This post has been sitting in my drafts since June 2009 and for whatever reason I haven’t gotten around to posting it. So rather than delete it, I’m posting it as is - apologies in advance for quality of this post

I have used LANguard in the past for vulnerability testing and network discovery but frankly that’s kind of boring stuff. What is interesting in the latest version is the ability to deploy software.

LANguard 9 includes application deployment functions that make deploying software to remote machines quite simple.  I’m going to detail deploying Adobe Reader 9, using the deployment notes outlined in my Deploying Adobe Reader 9 post, then deploy the Reader 9.1.1 update, using that functionality.

I’m going to skip over most of the details of installing LANguard - it’s a simple process, you’ll just need to choose the type of datebase you

In my test environment I have configured three machines:

  • a domain controller (DC), which will also host my install files (at \\dc\common)
  • a machine running Windows Vista on which I have installed LANguard (LANGUARD)
  • and a machine running Windows 7 (WIN7A) to which I will deploy Adobe Reader

To deploy software to a remote machine, I need to be able to authenticate to that machine. Because I am using a domain, authentication is made simple; however I could actually deploy software to workgroup machines if I know an admin username and password for that those machines.

The deployment feature of LANguard is geared around installing a single file with parameters; however it’s simple enough to deploy applications like Office or Reader by using a batch file:

addcustomsoftware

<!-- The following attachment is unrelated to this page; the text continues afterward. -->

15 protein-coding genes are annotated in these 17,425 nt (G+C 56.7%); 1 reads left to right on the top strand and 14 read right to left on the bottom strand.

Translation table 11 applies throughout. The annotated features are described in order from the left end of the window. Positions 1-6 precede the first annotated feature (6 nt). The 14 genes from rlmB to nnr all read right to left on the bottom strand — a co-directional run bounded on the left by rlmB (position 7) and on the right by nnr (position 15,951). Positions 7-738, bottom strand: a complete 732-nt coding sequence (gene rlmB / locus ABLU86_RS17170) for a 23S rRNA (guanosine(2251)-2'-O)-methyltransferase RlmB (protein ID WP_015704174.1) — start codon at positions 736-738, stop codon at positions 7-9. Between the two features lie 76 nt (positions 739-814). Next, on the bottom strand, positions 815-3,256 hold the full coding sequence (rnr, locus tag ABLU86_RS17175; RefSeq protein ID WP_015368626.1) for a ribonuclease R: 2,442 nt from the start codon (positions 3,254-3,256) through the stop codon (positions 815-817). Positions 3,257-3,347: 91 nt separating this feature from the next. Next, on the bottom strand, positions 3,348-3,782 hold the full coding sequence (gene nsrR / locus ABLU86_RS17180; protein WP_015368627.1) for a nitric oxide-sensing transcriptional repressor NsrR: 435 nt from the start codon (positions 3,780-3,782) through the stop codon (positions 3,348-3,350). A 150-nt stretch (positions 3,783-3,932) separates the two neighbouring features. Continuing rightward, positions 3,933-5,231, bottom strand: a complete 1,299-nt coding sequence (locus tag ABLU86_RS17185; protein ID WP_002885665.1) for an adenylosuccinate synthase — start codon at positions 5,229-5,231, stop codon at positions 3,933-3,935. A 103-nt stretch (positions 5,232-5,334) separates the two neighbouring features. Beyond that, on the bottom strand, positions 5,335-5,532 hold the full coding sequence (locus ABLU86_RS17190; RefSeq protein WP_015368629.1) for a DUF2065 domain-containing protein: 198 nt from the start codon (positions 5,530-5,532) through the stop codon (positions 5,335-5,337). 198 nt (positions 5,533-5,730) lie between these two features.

Before I start deployment, I’ve configured a source location (\\dc\common\Adobe\Reader91) for Adobe Reader 9.1:

  • I have extracted the Reader 9.1 install files from the setup file downloaded from Adobe;
  • I have created a transform that will configure Reader as it is installed; and
  • I have created a batch file (INSTALL.CMD) that contains the install commands for Adobe Reader

INSTALL.CMD looks like this:

@ECHO OFF
SET SOURCE=\\dc\Common\Adobe\Reader91
MSIEXEC /I %SOURCE%\AcroRead.msi TRANSFORMS=%SOURCE%\AdobeReader91Custom.mst ALLUSERS=TRUE REBOOT=SUPRESS /QB

The script will install Adobe Reader directly from the network, so the only file being copied to the remote machine is the script. Here’s what the install source for Adobe Reader looks like:

reader91

Deploying software is a three step process:

  1. add the file to deploy to the remote machines (in this case the batch file which will do the work);
  2. add the machines (by specifiying the hostname) to deploy the software to;
  3. then deploy immediately or choose to install using a schedule:

Deploy

So how is this actually working? The deployment feature on LANguard is not dissimilar to the Sysinternals tool PSEXEC, where a temporary service is installed on the remote machine to deliver the install commands. Essentially to deploy Adobe Reader 9, I am using LANguard to remotely execute INSTALL.CMD. I need admin rights on the target computers and LANguard does the rest. I even get to see the progress of the deployment:

deploymenprogess

I can also use the same process to update Reader 9.1 with the 9.11. update patch.

I have downloaded the Adobe Reader 9.1.1 Update (which comes as a Windows Installer Patch file - .MSP) and added it to the the same deployment location (\\dc\common\Adobe\Reader911Update). Again I have created a batch file that will install the 9.1.1 update from the same location:

@ECHO OFF
SET SOURCE=\\dc\common\Adobe\Reader911Update
MSIEXEC /P %SOURCE%\AdbeRdrUpd911_all_incr.msp ALLUSERS=TRUE REBOOT=SUPRESS /QB

By going through the same deployment configuration, but instead using the batch file that will install the update, I can deploy to the machines that have Reader 9.1.

I’ve tested deploying the update while Reader is open on the remote machine and the install was successful. Once I closed and reopened Reader, I could see the 9.1.1 version. This may not work for all applications - I don’t think that my example worked specifically because of LANguard, but you should at least have some success when updating in-use applications.